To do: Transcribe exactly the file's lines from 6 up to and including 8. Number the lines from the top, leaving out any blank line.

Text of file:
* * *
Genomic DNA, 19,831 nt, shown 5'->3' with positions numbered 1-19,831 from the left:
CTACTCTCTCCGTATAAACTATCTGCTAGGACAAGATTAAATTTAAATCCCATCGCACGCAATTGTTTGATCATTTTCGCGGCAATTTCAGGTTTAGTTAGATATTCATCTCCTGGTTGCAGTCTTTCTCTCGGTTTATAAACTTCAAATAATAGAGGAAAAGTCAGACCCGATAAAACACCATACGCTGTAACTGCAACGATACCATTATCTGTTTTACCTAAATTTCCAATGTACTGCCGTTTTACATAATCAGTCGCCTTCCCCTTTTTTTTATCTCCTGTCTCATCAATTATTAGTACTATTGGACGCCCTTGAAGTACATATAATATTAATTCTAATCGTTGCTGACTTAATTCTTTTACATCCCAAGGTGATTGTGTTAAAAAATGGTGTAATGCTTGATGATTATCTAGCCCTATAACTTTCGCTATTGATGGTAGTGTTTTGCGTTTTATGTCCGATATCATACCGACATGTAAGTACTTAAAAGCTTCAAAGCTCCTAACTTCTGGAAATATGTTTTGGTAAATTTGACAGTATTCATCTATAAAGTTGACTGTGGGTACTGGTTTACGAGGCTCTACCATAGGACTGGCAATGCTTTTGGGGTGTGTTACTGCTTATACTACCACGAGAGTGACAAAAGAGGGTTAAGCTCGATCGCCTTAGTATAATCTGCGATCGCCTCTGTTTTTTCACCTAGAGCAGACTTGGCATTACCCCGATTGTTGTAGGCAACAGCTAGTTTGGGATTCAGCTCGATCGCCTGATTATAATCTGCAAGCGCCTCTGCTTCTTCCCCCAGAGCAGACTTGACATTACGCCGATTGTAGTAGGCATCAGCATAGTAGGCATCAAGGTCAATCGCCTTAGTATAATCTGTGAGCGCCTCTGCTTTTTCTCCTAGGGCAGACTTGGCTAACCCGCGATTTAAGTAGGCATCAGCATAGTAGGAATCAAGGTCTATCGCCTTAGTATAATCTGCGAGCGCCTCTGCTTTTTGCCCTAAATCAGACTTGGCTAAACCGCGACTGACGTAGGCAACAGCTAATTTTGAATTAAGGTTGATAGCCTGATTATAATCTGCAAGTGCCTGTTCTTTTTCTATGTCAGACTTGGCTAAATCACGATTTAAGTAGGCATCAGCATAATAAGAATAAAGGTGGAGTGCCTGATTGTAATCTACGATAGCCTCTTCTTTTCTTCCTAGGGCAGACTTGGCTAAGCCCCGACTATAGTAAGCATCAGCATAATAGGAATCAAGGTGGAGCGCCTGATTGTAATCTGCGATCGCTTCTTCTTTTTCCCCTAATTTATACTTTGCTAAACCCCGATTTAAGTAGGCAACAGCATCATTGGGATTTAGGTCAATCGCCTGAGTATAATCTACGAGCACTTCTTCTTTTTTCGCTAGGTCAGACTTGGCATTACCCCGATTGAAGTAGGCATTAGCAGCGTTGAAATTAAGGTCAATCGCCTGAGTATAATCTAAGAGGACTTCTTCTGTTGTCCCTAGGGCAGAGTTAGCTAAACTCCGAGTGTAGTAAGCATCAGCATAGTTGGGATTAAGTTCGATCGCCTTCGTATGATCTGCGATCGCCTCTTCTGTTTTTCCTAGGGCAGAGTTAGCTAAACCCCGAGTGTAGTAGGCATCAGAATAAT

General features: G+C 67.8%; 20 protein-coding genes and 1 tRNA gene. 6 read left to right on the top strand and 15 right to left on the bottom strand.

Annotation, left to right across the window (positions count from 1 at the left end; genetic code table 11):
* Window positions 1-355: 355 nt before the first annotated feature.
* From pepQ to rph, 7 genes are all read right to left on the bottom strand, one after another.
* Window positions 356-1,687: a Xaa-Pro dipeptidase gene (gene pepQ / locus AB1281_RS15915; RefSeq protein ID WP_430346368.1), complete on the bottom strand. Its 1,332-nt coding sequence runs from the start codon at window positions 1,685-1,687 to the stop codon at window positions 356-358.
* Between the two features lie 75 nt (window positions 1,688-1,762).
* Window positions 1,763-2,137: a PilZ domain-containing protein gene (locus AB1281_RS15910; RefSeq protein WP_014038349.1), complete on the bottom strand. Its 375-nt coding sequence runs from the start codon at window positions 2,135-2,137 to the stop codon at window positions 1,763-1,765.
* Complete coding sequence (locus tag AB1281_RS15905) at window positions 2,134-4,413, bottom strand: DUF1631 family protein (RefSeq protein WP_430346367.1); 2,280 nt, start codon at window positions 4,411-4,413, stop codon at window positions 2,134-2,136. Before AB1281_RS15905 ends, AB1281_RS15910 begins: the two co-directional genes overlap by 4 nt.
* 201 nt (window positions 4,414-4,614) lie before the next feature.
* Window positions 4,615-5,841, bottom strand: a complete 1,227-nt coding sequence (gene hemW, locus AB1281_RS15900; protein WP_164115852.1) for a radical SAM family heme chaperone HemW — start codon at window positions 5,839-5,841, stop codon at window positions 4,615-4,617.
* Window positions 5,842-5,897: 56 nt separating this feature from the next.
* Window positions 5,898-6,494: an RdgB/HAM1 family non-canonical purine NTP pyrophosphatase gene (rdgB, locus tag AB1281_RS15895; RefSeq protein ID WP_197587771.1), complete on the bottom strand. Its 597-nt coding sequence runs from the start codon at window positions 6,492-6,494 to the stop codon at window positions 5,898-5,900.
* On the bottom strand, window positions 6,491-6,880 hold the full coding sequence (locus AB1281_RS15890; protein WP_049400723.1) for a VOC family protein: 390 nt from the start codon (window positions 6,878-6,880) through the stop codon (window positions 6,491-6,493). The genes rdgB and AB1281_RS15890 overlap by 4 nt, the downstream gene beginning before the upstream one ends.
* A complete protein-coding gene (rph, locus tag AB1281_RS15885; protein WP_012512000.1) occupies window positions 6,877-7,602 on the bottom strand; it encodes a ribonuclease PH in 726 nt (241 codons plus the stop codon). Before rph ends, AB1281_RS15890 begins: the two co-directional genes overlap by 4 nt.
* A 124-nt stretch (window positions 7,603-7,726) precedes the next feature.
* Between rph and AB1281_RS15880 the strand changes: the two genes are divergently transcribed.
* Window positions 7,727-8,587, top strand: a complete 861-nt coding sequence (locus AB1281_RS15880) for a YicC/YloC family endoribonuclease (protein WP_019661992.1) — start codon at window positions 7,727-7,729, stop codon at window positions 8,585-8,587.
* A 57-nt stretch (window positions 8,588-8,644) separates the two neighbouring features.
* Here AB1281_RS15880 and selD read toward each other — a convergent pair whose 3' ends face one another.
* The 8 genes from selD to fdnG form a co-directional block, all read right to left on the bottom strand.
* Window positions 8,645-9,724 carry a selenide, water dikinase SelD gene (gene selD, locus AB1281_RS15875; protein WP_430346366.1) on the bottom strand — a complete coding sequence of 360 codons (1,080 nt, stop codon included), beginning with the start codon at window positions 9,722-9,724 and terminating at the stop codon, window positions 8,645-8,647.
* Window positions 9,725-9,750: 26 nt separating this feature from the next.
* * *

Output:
* From pepQ to rph, 7 genes are all read right to left on the bottom strand, one after another.
* Window positions 356-1,687: a Xaa-Pro dipeptidase gene (gene pepQ / locus AB1281_RS15915; RefSeq protein ID WP_430346368.1), complete on the bottom strand. Its 1,332-nt coding sequence runs from the start codon at window positions 1,685-1,687 to the stop codon at window positions 356-358.
* Between the two features lie 75 nt (window positions 1,688-1,762).